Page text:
3. People think stock in their own company is a great idea. (Enron? What’s that?)
4. Financial education does not help.

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By: apatakiright http://blogs.reuters.com/felix-salmon/2014/02/12/pension-politics/comment-page-1/#comment-49217 Thu, 13 Feb 2014 20:54:26 +0000 https://blogs.reuters.com/felix-salmon/?p=23114#comment-49217 Felix,

Please review the salaries of typical California city and county workers and then get back to me how they are working for “relatively low salaries”:

http://transparentcalifornia.com

It may be instructive for you to then review typical pensions for workers that have retired in the last few years are receiving (same website as above).

Then you should study how cities and counties throughout the state are increasingly moving money from their general funds to pay for these 6 figure pensions and are thus forced to cut library hours, road maintenance, and safety personnel.

You may not like the messenger here in Mr. Arnold. But, please educate yourself on what is really going on with public workers’ salaries and pensions. After many years of public unions attempting to keep this information secret it is now in the public domain.

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By: Barrelrider http://blogs.reuters.com/felix-salmon/2014/02/12/pension-politics/comment-page-1/#comment-49216 Thu, 13 Feb 2014 20:03:19 +0000 https://blogs.reuters.com/felix-salmon/?p=23114#comment-49216 Felix, please review the salaries of your typical California police officer or firefighter and then get back to me about how they are working for “relatively lower salaries”. Feel free to pick any city or county at random:

http://transparentcalifornia.com

Our cities and counties are being sucked dry by diverting city and county general funds to pay for the 100K plus retirements of public workers. 100K plus annual payout, with inflation protection, is a TYPICAL police or fire pension for someone retiring today in California. But, please, do not take my work for it. Look it up for yourself.

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By: QCIC http://blogs.reuters.com/felix-salmon/2014/02/12/pension-politics/comment-page-1/#comment-49214 Thu, 13 Feb 2014 17:50:29 +0000 https://blogs.reuters.com/felix-salmon/?p=23114#comment-49214 “Sometimes the answer to the problem of a pension AuM shortfall is to allow/encourage pensions to invest more aggressively. If a pension’s managers are working within politically set guidelines, with rules that for example block them from investing in various forms of ‘vice,’ then THAT is the problem.”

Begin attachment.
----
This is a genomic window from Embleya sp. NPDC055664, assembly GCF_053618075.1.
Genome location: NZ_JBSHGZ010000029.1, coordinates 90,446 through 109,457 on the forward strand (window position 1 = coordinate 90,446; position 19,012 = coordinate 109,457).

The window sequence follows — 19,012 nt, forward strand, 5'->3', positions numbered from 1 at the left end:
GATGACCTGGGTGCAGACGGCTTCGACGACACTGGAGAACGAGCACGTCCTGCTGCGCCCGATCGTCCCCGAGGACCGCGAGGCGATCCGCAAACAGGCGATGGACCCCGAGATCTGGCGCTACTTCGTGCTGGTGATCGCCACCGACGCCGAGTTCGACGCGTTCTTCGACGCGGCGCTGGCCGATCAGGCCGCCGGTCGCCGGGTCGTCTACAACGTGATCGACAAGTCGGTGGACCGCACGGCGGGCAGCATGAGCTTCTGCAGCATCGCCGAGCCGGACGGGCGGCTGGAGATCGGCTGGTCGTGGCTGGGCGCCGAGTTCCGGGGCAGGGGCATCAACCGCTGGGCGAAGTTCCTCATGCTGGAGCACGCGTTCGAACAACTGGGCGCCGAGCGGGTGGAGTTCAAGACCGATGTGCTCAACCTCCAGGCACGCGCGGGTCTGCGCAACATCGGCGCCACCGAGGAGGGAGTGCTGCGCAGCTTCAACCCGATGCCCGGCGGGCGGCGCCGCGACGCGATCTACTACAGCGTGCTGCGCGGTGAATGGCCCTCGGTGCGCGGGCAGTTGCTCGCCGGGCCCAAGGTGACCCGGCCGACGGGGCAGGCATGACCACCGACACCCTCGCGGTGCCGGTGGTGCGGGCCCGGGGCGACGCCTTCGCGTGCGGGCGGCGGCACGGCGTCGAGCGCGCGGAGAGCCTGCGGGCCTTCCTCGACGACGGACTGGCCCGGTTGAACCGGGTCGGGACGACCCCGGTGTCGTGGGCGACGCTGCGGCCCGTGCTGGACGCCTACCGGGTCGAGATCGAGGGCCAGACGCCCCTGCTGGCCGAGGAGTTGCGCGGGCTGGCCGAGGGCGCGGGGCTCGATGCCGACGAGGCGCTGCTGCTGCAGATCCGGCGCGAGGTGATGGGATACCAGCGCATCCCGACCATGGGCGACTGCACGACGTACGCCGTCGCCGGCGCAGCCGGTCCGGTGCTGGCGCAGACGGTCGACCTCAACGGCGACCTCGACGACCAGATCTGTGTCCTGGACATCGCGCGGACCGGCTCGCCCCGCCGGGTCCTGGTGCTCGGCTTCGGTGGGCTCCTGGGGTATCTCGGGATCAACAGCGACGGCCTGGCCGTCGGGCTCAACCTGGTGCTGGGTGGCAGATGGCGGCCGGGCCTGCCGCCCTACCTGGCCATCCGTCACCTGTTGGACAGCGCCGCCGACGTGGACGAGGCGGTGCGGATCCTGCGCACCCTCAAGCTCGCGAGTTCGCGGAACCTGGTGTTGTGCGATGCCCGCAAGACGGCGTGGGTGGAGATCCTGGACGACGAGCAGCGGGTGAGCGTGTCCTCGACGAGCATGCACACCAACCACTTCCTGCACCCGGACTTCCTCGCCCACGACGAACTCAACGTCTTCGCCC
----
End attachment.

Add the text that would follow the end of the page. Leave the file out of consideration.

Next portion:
Freeing up vice restrictions isn’t going to get you an extra 1% much less and extra 4%.

Pensions as currently operated in America are incredibly stupid and the people relying on them fools.

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By: Christofurio http://blogs.reuters.com/felix-salmon/2014/02/12/pension-politics/comment-page-1/#comment-49213 Thu, 13 Feb 2014 17:29:16 +0000 https://blogs.reuters.com/felix-salmon/?p=23114#comment-49213 Sometimes the answer to the problem of a pension AuM shortfall is to allow/encourage pensions to invest more aggressively. If a pension’s managers are working within politically set guidelines, with rules that for example block them from investing in various forms of ‘vice,’ then THAT is the problem.

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By: Christofurio http://blogs.reuters.com/felix-salmon/2014/02/12/pension-politics/comment-page-1/#comment-49212 Thu, 13 Feb 2014 17:29:11 +0000 https://blogs.reuters.com/felix-salmon/?p=23114#comment-49212 Sometimes the answer to the problem of a pension AuM shortfall is to allow/encourage pensions to invest more aggressively. If a pension’s managers are working within politically set guidelines, with rules that for example block them from investing in various forms of ‘vice,’ then THAT is the problem.

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By: DavidMerkel http://blogs.reuters.com/felix-salmon/2014/02/12/pension-politics/comment-page-1/#comment-49211 Thu, 13 Feb 2014 16:28:38 +0000 https://blogs.reuters.com/felix-salmon/?p=23114#comment-49211 Two more notes:

9) Highly paid workers lose out in bankruptcy. Multi-employer trusts r prone to a run on the pension plan if a major employer goes BK.

10) the average person is at best a budgeter, and not an investor. That said, buying inflation insurance is very expensive, if you can achieve it at all.